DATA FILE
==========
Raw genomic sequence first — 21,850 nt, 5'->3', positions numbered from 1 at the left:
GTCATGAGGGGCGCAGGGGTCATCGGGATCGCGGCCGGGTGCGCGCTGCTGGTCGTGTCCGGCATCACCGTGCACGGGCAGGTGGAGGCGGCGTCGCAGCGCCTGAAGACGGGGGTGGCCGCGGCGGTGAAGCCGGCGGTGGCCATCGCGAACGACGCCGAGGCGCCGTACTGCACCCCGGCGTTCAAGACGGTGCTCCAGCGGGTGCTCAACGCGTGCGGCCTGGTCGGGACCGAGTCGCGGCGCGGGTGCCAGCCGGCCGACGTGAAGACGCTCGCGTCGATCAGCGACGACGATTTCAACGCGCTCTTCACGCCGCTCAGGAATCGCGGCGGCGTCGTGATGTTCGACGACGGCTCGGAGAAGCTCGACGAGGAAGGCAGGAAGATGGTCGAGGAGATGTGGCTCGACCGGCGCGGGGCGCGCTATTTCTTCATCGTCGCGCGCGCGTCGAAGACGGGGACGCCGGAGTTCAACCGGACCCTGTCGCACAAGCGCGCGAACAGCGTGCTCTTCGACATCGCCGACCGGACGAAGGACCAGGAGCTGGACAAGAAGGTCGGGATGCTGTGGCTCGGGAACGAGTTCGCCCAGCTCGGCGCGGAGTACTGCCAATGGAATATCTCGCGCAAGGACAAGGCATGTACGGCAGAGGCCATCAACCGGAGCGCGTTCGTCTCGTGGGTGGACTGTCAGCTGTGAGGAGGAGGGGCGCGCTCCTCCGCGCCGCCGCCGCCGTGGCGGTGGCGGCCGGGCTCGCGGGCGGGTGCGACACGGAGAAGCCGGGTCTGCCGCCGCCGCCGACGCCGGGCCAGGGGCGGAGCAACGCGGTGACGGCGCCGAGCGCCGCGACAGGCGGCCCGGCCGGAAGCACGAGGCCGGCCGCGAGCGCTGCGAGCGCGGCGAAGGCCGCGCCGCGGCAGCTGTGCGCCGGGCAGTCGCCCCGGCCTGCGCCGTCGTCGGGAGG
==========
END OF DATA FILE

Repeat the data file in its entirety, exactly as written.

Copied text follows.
Raw genomic sequence first — 21,850 nt, 5'->3', positions numbered from 1 at the left:
GTCATGAGGGGCGCAGGGGTCATCGGGATCGCGGCCGGGTGCGCGCTGCTGGTCGTGTCCGGCATCACCGTGCACGGGCAGGTGGAGGCGGCGTCGCAGCGCCTGAAGACGGGGGTGGCCGCGGCGGTGAAGCCGGCGGTGGCCATCGCGAACGACGCCGAGGCGCCGTACTGCACCCCGGCGTTCAAGACGGTGCTCCAGCGGGTGCTCAACGCGTGCGGCCTGGTCGGGACCGAGTCGCGGCGCGGGTGCCAGCCGGCCGACGTGAAGACGCTCGCGTCGATCAGCGACGACGATTTCAACGCGCTCTTCACGCCGCTCAGGAATCGCGGCGGCGTCGTGATGTTCGACGACGGCTCGGAGAAGCTCGACGAGGAAGGCAGGAAGATGGTCGAGGAGATGTGGCTCGACCGGCGCGGGGCGCGCTATTTCTTCATCGTCGCGCGCGCGTCGAAGACGGGGACGCCGGAGTTCAACCGGACCCTGTCGCACAAGCGCGCGAACAGCGTGCTCTTCGACATCGCCGACCGGACGAAGGACCAGGAGCTGGACAAGAAGGTCGGGATGCTGTGGCTCGGGAACGAGTTCGCCCAGCTCGGCGCGGAGTACTGCCAATGGAATATCTCGCGCAAGGACAAGGCATGTACGGCAGAGGCCATCAACCGGAGCGCGTTCGTCTCGTGGGTGGACTGTCAGCTGTGAGGAGGAGGGGCGCGCTCCTCCGCGCCGCCGCCGCCGTGGCGGTGGCGGCCGGGCTCGCGGGCGGGTGCGACACGGAGAAGCCGGGTCTGCCGCCGCCGCCGACGCCGGGCCAGGGGCGGAGCAACGCGGTGACGGCGCCGAGCGCCGCGACAGGCGGCCCGGCCGGAAGCACGAGGCCGGCCGCGAGCGCTGCGAGCGCGGCGAAGGCCGCGCCGCGGCAGCTGTGCGCCGGGCAGTCGCCCCGGCCTGCGCCGTCGTCGGGAGG